Dead Poetic breathes new life

After listening to the first track of “Vices,” I questioned myself. Did I put in the wrong CD? The vocals and the sound did not resemble the Dead Poetic I know. Unfortunately it is not the same band I have been listening to since high school.

After unavoidable troubles nearly a year and a half ago, the band reassembled. Vocalist Brandon Rike and guitarist Zach Miles, the two remaining members, were joined by drummer Jesse Sprinkle (Poor Old Lu and Demon Hunter) and former Beloved members Dusty Redmon (guitar) and John Brehm (bass).

I found myself waiting and waiting and waiting for Rike to scream out just a few lyrics, but breaking away from what was expected of them, the band opted for straight singing. They have de-evolved from a supposed “screamo” band to your basic 90s rock ‘n’ roll. They offer smoother guitars, straightforward melodies, and sustained vocals instead of the darker melodies, distorted yet intricate riffs and the disorderly screams. Letting go of the vices of the genre they decided to bring something new. Add water to Blindside, blend in a pinch of Further Seems Forever, and you’ll get a tiny taste for what this album sounds like.

The tracks were not as explosive as the last CD nor as melodic as their debut; this is something Dead Poetic fans are not prepared for. Track five, “In Coma” was the dividing point of the set. As the CD spun I found myself closing my eyes and swaying my head, getting into the trance of the song. The haunting melodies made me sit, listen, and think about the brutal honesty they laid before me.

The second movement of the album featured songs like, “Self Destruct & Die,” “Sinless City,” and “Paralytic.” These pieces beckon you deeper into the melody, take your hand, and smack you with the cold reality of a man who doesn’t want to hide himself anymore. The music and vocals may have gotten an obvious make over, but the vocals are as powerful as ever. Rike sings of guilt, pain, lust, addiction, fears of failure, insecurity and the like. These vices have been dragged out into the cold, exposed and made into the inspiration of this album.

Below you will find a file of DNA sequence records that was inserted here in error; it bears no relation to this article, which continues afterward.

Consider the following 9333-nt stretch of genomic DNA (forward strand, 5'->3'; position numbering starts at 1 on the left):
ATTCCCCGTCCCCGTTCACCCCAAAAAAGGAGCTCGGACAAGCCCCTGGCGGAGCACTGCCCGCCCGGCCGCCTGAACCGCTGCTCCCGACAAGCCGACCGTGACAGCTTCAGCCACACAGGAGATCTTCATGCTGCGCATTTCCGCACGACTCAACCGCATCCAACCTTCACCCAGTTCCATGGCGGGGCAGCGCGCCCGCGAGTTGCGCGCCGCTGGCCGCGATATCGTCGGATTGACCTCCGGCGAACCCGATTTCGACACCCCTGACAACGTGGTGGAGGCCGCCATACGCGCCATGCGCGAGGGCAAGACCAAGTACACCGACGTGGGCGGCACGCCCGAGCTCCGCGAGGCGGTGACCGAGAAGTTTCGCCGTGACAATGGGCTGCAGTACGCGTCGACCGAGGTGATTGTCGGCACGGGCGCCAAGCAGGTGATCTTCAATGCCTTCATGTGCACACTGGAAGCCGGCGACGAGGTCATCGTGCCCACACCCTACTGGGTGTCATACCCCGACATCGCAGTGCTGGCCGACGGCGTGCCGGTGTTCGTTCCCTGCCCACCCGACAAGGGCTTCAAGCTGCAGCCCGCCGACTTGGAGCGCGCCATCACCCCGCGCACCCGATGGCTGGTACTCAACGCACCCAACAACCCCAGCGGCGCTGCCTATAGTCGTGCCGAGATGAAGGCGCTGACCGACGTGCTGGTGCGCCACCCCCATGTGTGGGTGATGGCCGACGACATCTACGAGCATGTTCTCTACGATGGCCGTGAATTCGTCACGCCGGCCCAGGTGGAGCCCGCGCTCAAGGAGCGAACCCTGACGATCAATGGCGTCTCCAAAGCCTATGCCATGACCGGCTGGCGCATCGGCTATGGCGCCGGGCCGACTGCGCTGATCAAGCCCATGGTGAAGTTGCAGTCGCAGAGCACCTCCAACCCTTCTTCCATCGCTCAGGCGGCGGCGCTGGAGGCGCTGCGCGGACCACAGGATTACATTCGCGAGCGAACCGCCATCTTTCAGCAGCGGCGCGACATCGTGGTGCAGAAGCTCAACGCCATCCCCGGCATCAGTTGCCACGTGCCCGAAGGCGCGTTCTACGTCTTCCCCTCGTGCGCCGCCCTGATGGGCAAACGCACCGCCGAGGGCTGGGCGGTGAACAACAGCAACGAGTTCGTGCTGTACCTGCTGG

Concluding the album with the monumental finale, “Vices,” Dead Poetic sheds their skin and gets down to the core of their heart confessing, professing that they “got Vices like any other man.” You get a deeper look into what they were trying to say in their albums “Four Wall Blackmail” and “New Medicines.” The man behind the mask is revealed; the listener is left with revelation that anyone can relate with. The message is clear: We all have our vices, we all have our sins, but after the stage is set, Jesus is the only heart you ever need.

I met this album with skepticism but soon feel in love with this rawness of the rock ‘n’ roll. I recommend the album to anyone who is a fan of original musicianship. To truly appreciate this band and their journey so far, I suggest you go out and buy their first two albums to add to your music collection.

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